This decision was in line with the approach taken by the Supreme Court, in almost all cases, through American history. Courts long held that the Constitution did not require an exception to general laws on account of religious beliefs—that parents could not deny medical aid to their children, that they could not have them work in violation of child-labor laws, even if the work involved dispensing religious literature, that religious schools could not violate laws against racial discrimination, and that a Jewish Air Force psychologist could not ignore the uniform requirement by wearing a yarmulke.

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Ponzi Finance II: quid pro quo

The real story revealed by the New York Times Trump tax returns bombshell is not that Donald Trump paid no taxes in 10 out of 15 years or that he paid $750 in 2016 and 2017. The real story is that he doesn’t have net income to service his debt. There is nothing inherently illegal about that. He did it before in the 1980s and when real estate prices stopped rising in 1990, his creditors were left holding the bag.

Hyman Minsky wrote about Donald Trump’s investment strategy in a 1990 talk, “The Bubble in the Price of Baseball Cards.”

One of the puzzles of the 1980s was the rapid rise in the financial wealth of Donald Trump, author of The Art of the Deal, and what else. Trump’s fortune was made in real estate. Many large fortunes have been made in real estate, since real estate is highly leveraged. Two factors made Trump somewhat unique — one was the he developed a fortune in the period of high real interest rates, and the second was that the cash flows on most of Trump’s properties were negative.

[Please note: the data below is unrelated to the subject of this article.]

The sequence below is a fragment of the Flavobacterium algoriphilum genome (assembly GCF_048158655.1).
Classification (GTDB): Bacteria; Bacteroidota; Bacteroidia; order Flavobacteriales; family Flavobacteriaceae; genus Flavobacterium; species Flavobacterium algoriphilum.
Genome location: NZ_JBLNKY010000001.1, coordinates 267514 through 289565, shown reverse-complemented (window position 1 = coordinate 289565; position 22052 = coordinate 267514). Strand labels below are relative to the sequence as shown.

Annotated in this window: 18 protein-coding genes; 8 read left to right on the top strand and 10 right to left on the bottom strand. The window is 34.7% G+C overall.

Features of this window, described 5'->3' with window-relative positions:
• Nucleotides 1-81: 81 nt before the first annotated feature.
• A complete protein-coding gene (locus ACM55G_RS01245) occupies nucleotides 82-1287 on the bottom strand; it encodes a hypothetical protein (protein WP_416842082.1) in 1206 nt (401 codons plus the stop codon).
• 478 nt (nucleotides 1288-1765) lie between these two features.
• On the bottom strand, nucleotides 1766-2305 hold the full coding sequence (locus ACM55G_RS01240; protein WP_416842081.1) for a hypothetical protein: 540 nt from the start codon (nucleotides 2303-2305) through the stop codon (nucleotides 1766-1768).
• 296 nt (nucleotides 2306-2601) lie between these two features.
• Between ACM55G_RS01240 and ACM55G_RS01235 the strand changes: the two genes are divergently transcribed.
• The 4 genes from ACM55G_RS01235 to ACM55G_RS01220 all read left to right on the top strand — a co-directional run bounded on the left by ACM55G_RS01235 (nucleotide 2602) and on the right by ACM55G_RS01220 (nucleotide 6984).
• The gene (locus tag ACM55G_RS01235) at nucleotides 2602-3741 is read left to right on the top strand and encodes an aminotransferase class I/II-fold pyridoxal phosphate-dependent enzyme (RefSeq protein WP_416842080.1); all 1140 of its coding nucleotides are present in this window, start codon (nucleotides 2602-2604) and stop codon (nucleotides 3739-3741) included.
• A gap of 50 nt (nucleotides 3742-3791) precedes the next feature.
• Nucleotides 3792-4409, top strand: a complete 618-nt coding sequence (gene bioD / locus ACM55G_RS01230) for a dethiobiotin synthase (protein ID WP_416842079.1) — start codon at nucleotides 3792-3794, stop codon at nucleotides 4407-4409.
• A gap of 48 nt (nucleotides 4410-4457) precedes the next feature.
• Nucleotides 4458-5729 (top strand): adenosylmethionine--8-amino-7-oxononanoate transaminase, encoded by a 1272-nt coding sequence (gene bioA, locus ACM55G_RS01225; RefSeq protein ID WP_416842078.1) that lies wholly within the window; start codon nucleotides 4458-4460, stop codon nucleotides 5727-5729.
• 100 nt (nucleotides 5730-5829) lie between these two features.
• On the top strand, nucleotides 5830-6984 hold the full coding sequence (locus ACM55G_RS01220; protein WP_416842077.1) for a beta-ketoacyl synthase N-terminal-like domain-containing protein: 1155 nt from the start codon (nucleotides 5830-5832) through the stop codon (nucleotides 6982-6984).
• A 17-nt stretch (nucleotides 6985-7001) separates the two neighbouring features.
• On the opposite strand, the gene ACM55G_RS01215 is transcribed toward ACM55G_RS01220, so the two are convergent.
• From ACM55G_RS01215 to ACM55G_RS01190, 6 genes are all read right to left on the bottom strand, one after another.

Trump’s wealth surged because the market value of his properties — or at least the appraised value — was increasing faster than the interest rate. Trump obtained the funds to pay the interest on his outstanding loans by increasing the draw under what in effect was a home equity credit line. The efficiency with which Trump managed these properties was more or less irrelevant — hence Trump could acquire the Taj Mahal in Atlantic City without much concern about the impacts on the profits of the two casinos he already owned. Trump was golden — he had a magic touch — as long as property prices were increasing at a more rapid rate than the interest rate on the borrowed funds.

The puzzle is that the lenders failed to recognize that the arithmetic of his cash flows was virtually identical with that of the developing countries; in effect Trump was Brazil in drag. In the short run Trump could make his interest payments with funds from new loans — but when the increase in property prices declined to a value below the interest rate, Trump would become short of the cash necessary to pay the interest on the outstanding loans.